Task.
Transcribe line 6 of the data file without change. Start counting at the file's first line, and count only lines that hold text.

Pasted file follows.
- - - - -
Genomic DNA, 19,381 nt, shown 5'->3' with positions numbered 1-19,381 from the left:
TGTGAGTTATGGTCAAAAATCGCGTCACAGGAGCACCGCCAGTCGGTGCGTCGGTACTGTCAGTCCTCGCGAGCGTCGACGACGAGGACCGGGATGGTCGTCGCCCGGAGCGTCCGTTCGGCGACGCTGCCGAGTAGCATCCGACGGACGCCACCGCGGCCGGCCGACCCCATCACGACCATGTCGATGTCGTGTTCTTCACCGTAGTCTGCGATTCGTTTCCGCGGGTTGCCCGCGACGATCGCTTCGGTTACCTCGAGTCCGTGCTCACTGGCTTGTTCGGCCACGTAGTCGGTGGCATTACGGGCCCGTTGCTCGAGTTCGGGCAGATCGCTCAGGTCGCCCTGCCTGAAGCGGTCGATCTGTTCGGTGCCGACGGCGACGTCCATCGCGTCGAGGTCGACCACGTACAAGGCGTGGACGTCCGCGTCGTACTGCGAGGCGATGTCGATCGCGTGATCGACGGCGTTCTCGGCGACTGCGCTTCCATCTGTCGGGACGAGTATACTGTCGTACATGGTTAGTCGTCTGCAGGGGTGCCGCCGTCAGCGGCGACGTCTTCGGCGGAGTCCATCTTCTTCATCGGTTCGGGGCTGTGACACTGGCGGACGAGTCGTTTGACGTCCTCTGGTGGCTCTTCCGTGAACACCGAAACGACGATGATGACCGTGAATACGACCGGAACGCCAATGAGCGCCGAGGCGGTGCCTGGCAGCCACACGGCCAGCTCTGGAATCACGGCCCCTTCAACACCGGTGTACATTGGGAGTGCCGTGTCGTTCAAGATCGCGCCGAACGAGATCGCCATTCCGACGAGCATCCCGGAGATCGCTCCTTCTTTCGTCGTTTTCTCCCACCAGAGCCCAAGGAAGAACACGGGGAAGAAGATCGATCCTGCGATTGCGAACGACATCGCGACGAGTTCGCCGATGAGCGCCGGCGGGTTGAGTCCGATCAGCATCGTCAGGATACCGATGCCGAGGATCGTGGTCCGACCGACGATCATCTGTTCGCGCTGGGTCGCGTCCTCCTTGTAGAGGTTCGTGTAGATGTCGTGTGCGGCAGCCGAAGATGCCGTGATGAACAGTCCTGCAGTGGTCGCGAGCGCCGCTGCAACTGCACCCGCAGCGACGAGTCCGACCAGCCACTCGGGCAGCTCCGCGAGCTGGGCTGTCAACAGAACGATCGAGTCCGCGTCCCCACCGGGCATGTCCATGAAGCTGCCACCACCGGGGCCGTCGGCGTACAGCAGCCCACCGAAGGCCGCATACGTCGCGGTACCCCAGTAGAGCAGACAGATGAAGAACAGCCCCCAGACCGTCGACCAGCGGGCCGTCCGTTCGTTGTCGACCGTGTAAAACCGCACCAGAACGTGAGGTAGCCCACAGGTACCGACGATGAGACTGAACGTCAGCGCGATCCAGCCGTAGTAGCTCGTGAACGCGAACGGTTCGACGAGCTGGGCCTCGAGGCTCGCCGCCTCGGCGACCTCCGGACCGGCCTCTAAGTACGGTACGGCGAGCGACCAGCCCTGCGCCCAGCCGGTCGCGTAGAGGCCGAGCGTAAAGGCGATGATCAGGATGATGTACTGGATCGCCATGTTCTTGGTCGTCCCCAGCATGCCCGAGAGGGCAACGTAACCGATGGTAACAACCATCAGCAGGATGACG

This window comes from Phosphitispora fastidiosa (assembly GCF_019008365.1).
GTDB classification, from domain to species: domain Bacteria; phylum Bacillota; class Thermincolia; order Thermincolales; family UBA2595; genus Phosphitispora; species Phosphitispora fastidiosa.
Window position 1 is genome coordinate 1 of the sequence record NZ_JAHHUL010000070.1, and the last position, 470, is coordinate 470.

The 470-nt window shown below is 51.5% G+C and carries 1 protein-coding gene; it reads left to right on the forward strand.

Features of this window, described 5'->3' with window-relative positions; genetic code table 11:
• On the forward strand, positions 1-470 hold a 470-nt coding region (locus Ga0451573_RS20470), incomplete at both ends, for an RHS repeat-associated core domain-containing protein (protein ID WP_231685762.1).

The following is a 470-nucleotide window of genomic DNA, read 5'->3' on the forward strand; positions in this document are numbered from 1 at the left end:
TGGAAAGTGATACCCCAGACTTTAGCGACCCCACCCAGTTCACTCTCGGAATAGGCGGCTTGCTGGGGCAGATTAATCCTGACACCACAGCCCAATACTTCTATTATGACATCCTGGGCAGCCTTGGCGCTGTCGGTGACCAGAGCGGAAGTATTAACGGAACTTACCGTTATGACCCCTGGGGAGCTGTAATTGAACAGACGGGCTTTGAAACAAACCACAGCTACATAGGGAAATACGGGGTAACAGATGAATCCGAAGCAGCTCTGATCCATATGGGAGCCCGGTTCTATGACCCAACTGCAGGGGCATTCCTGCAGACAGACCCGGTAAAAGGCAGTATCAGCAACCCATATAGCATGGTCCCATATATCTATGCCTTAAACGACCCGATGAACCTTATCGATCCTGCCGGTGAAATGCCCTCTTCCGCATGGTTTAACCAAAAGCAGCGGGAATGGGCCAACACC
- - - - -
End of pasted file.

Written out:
The 470-nt window shown below is 51.5% G+C and carries 1 protein-coding gene; it reads left to right on the forward strand.